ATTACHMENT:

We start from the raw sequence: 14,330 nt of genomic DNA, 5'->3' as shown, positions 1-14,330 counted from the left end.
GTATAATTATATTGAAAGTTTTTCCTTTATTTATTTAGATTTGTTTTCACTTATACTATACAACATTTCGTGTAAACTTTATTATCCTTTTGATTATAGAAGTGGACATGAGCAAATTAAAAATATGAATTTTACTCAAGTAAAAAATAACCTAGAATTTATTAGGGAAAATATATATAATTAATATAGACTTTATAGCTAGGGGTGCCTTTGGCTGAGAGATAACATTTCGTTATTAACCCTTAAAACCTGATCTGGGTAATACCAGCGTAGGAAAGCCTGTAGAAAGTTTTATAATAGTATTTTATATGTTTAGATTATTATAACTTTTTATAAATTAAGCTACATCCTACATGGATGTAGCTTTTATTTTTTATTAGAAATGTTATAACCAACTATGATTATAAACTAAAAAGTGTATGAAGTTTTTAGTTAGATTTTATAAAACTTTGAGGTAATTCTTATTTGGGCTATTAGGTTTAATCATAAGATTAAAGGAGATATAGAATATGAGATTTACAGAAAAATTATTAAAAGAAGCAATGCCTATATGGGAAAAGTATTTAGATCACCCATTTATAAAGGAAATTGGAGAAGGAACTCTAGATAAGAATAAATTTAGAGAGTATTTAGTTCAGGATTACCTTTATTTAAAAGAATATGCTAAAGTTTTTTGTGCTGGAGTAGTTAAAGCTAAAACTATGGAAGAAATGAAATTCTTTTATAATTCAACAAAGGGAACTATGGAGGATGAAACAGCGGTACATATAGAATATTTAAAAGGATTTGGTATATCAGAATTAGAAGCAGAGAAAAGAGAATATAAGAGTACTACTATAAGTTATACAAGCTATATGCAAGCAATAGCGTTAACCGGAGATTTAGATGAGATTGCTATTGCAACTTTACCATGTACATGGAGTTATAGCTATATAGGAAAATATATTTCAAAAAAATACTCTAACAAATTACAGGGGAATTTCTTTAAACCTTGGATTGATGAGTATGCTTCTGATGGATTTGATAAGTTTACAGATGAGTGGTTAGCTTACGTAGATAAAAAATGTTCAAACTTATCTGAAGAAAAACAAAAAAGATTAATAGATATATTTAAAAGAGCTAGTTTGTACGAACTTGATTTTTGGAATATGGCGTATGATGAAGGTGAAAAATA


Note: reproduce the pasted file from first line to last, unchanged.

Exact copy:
We start from the raw sequence: 14,330 nt of genomic DNA, 5'->3' as shown, positions 1-14,330 counted from the left end.
GTATAATTATATTGAAAGTTTTTCCTTTATTTATTTAGATTTGTTTTCACTTATACTATACAACATTTCGTGTAAACTTTATTATCCTTTTGATTATAGAAGTGGACATGAGCAAATTAAAAATATGAATTTTACTCAAGTAAAAAATAACCTAGAATTTATTAGGGAAAATATATATAATTAATATAGACTTTATAGCTAGGGGTGCCTTTGGCTGAGAGATAACATTTCGTTATTAACCCTTAAAACCTGATCTGGGTAATACCAGCGTAGGAAAGCCTGTAGAAAGTTTTATAATAGTATTTTATATGTTTAGATTATTATAACTTTTTATAAATTAAGCTACATCCTACATGGATGTAGCTTTTATTTTTTATTAGAAATGTTATAACCAACTATGATTATAAACTAAAAAGTGTATGAAGTTTTTAGTTAGATTTTATAAAACTTTGAGGTAATTCTTATTTGGGCTATTAGGTTTAATCATAAGATTAAAGGAGATATAGAATATGAGATTTACAGAAAAATTATTAAAAGAAGCAATGCCTATATGGGAAAAGTATTTAGATCACCCATTTATAAAGGAAATTGGAGAAGGAACTCTAGATAAGAATAAATTTAGAGAGTATTTAGTTCAGGATTACCTTTATTTAAAAGAATATGCTAAAGTTTTTTGTGCTGGAGTAGTTAAAGCTAAAACTATGGAAGAAATGAAATTCTTTTATAATTCAACAAAGGGAACTATGGAGGATGAAACAGCGGTACATATAGAATATTTAAAAGGATTTGGTATATCAGAATTAGAAGCAGAGAAAAGAGAATATAAGAGTACTACTATAAGTTATACAAGCTATATGCAAGCAATAGCGTTAACCGGAGATTTAGATGAGATTGCTATTGCAACTTTACCATGTACATGGAGTTATAGCTATATAGGAAAATATATTTCAAAAAAATACTCTAACAAATTACAGGGGAATTTCTTTAAACCTTGGATTGATGAGTATGCTTCTGATGGATTTGATAAGTTTACAGATGAGTGGTTAGCTTACGTAGATAAAAAATGTTCAAACTTATCTGAAGAAAAACAAAAAAGATTAATAGATATATTTAAAAGAGCTAGTTTGTACGAACTTGATTTTTGGAATATGGCGTATGATGAAGGTGAAAAATA